6 Underground Facts About Robert Crumb
Whether you’re a dedicated Fritz the Cat fan, more of a Mr. Natural-type, or simply enjoy the odd perusal of his finely illustrated realm of sexual obsessions, you might know that Robert Crumb (a.k.a. R. Crumb) likes his women ample, his art nonconformist, and his bitterness self-referential.
In honor of the publicity-shirking cartoonist’s 72nd birthday, you might do well to plunge even deeper into Crumb’s squirrely, squiggly world to discover some lesser-known facts about the guy who brought underground comics into the anxious, sweaty mainstream.
1. HE DREW A VERSION OF HIS WIFE BEFORE THEY EVER MET (WHICH IS HOW THEY GOT TOGETHER).
The New York Times explained that cartoonists R. Crumb and Aline Kominsky-Crumb “met in 1971 after she heard about a large-rumped woman named Honeybunch Kaminski created by Mr. Crumb for his Snatch Comics series” who bore a striking resemblance to Kominsky. So she “set out to meet the famous R. Crumb.”
In 2007, the couple appeared onstage together as part of a Valentine’s Day event at the New York Public Library, where Aline continued the story, noting that they “first met at a party at Robert's girlfriend's house, and he told me that I had ‘cute knees.’”
2. HE PLAYS BANJO AND UKULELE IN TWO OLD-TIMEY BANDS.
The mostly string-based bands R. Crumb & His Cheap Suit Serenaders and R. Crumb and His Keep-on-Truckin’ Orchestra have been playing old-time, ragtime, folk, bluegrass, and blues music for decades, and feature classic themes but also ones that directly affect self-critical artists.
3. HE’S DONE THE COVER ART FOR SEVERAL ALBUMS (INCLUDING HIS OWN).
As Rolling Stone reported, Crumb isn’t just an avid record collector, he has also designed the covers of a number albums ranging from his band’s releases and a compilation of female singers to Big Brother and the Holding Company’s 1968 hit Cheap Thrills.
He created the latter as a “work for hire” in one night for just $600, and told Rolling Stone he enjoyed working with Big Brother singer Janis Joplin: "Janis used to come around, smoke pot, talk about the comics … She was nice." For several other album cover jobs, he has happily accepted payment in vintage records. He won’t do work for bands he doesn’t like, though—the Rolling Stones included.
4. HIS OPINION ON MOZART, SCREEN VIXENS, AND PETER SELLERS? “OVERRATED.”
A compiled list of some of Crumb’s thoughts on famous figures—targeting everyone from cinema legends to recent politicians—reveals that it can take a lot to impress this cartoonist (unless you’re his female classmate from high school). Here are a few of his takes on some highly celebrated artists:
Mozart: "The music just doesn’t do much for me. I haven’t really [paid] close attention to Mozart’s music. I love the movie [sic] Amedeus about him, but the actual music, nnnaaaah.”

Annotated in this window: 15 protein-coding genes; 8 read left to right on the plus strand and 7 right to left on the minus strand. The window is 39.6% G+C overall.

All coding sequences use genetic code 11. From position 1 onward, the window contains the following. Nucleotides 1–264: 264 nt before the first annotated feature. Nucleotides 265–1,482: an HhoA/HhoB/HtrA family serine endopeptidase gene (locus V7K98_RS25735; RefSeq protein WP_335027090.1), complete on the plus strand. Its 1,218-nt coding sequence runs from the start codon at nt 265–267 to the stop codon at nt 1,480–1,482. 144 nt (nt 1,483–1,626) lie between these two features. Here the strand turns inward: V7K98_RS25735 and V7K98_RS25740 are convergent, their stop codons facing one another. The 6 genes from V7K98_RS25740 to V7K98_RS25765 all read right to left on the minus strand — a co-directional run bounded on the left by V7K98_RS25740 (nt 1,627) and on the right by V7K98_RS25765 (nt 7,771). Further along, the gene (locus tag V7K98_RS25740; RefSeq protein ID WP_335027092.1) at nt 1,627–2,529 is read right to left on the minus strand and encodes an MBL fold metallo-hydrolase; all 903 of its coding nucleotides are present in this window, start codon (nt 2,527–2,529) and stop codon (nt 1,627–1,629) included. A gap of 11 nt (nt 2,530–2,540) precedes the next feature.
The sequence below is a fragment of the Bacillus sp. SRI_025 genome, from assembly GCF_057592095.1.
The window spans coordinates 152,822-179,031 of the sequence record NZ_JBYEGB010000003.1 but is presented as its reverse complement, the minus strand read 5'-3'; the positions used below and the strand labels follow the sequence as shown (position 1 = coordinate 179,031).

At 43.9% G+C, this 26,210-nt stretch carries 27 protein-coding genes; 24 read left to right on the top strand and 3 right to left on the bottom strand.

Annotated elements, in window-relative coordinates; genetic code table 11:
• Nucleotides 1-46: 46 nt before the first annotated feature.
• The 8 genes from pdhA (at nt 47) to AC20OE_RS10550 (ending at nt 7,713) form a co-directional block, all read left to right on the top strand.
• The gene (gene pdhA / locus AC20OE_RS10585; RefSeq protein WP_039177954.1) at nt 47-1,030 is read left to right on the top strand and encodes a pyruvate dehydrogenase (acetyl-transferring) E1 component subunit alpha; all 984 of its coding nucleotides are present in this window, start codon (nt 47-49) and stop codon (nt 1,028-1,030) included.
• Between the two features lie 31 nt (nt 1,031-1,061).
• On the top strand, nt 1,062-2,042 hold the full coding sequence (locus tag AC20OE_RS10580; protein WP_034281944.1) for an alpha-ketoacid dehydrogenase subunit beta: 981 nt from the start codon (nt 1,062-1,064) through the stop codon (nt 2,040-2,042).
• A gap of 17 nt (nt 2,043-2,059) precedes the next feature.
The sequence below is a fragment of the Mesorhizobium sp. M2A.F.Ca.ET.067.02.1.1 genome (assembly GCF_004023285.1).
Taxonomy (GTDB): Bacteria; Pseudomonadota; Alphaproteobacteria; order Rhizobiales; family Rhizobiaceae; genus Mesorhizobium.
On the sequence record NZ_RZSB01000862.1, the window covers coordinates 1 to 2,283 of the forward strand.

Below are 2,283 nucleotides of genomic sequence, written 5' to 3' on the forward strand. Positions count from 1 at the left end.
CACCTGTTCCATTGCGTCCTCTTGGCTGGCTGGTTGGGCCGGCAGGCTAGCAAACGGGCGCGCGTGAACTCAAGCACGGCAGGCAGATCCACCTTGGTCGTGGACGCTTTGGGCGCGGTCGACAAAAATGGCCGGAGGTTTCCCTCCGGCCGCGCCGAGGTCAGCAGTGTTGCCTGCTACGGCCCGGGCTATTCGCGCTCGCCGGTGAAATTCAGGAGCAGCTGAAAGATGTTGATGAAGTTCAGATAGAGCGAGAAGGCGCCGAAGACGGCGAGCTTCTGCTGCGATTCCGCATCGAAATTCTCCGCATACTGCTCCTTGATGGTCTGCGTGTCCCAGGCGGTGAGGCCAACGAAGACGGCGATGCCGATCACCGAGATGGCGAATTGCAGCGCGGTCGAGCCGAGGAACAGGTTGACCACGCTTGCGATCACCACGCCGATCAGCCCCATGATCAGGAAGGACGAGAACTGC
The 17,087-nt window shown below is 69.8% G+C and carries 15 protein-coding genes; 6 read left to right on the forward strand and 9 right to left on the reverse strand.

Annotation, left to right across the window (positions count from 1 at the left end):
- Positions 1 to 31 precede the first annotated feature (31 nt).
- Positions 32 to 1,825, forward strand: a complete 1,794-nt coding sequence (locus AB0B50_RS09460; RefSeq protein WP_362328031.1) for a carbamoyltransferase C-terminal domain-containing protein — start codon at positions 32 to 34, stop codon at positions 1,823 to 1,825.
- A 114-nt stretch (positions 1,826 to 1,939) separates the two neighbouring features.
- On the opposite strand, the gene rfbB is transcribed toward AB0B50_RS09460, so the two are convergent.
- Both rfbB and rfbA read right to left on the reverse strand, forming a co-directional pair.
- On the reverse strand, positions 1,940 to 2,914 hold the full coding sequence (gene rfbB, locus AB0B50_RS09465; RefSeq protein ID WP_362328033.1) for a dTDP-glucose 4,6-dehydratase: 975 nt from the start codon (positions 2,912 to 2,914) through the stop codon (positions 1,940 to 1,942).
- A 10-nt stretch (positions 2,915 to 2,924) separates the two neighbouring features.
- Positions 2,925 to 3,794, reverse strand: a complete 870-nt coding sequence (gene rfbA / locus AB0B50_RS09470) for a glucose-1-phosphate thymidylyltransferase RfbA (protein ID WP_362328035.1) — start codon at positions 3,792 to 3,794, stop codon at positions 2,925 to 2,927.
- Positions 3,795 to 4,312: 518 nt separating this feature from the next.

Silver-screen bombshells: “[Movie stars] didn’t attract me as much as the girls in my high school class. I wasn’t impressed with women in movies as I was with the big legged girl who sat next to me in my homeroom class, Joanne Plunk. I was much more dazzled by her than any girl in the movies.”
Mark Twain: “Tom Sawyer and Huckleberry Finn don’t do that much for me. But his later stuff, he gets more cranky as he gets older. His critique gets more interesting.”
Stanley Kubrick’s Dr. Strangelove: “Great movie. Great. Masterpiece. But I don’t like Peter Sellers. I think he was highly overrated in his day … I think he really spoiled Lolita. They shouldn’t have let him do his shtick so much in that film … [Lolita] could have been a great movie but Sellers f***ed it up.’”
He does like plenty of famous artists, though, including Charlie Chaplin, Laurel and Hardy, and W.C. Fields. As for Tommy James and the Shondells? "Yes! Last great proletarian rock n’ roll band.”
5. HE MADE AN (ACCURATELY) ILLUSTRATED VERSION OF THE BOOK OF GENESIS.
Crumb told The Paris Review that he took on the 2009 tome “for the money and I quickly began to regret it. It was an enormous amount of work—four years of work and barely worth it. I was too compulsive about the detail. With comics, you’ve got to develop some kind of shorthand. You can’t make every drawing look like a detailed etching. The average reader actually doesn’t want all that detail, it interferes with the flow of the reading process. But I just can’t help myself—obsessive-compulsive disorder.”
However, the artist did feel that bringing the book’s Biblical stories into vivid, Crumb-style color may have served a purpose for readers not familiar with the text:
“I think that the best public service that it has to offer is that it brings everything out. It illustrates everything equally. Even the strangest stories, stories that don’t make much sense. The Bible was not written for entertainment purposes so it’s a real hodgepodge and a compendium of all kinds of stuff."
While the underground cartoonist is not a religious man himself, he says that he “did try to be respectful. I decided not to make fun of the text, not to put any kind of jokey stuff in there. I was tempted a few times. But I whited it out later because it distracts from the text. The text itself is so compelling that merely illustrating it is enough.”
6. LIKE HER PARENTS, SOPHIE CRUMB IS A SUCCESSFUL CARTOONIST.
While her life has certainly taken its own directions (her marriage, for example, is not an open one, like her parents’), 33-year-old Sophie Crumb picked up the family pen and became an accomplished cartoonist and artist in her own right, and with a style that shows hints of the aesthetics and tones in Robert and Aline’s work.
As The New York Times explained, the Crumbs relocated to the South of France in 1991 partly “to shield [their daughter] from a growing conservative and fundamentalist Christian influence while continuing to educate her in what they consider the classics,” and instead “reared her on Little Lulu comics from the 1940s and ’50s and Three Stooges videos.”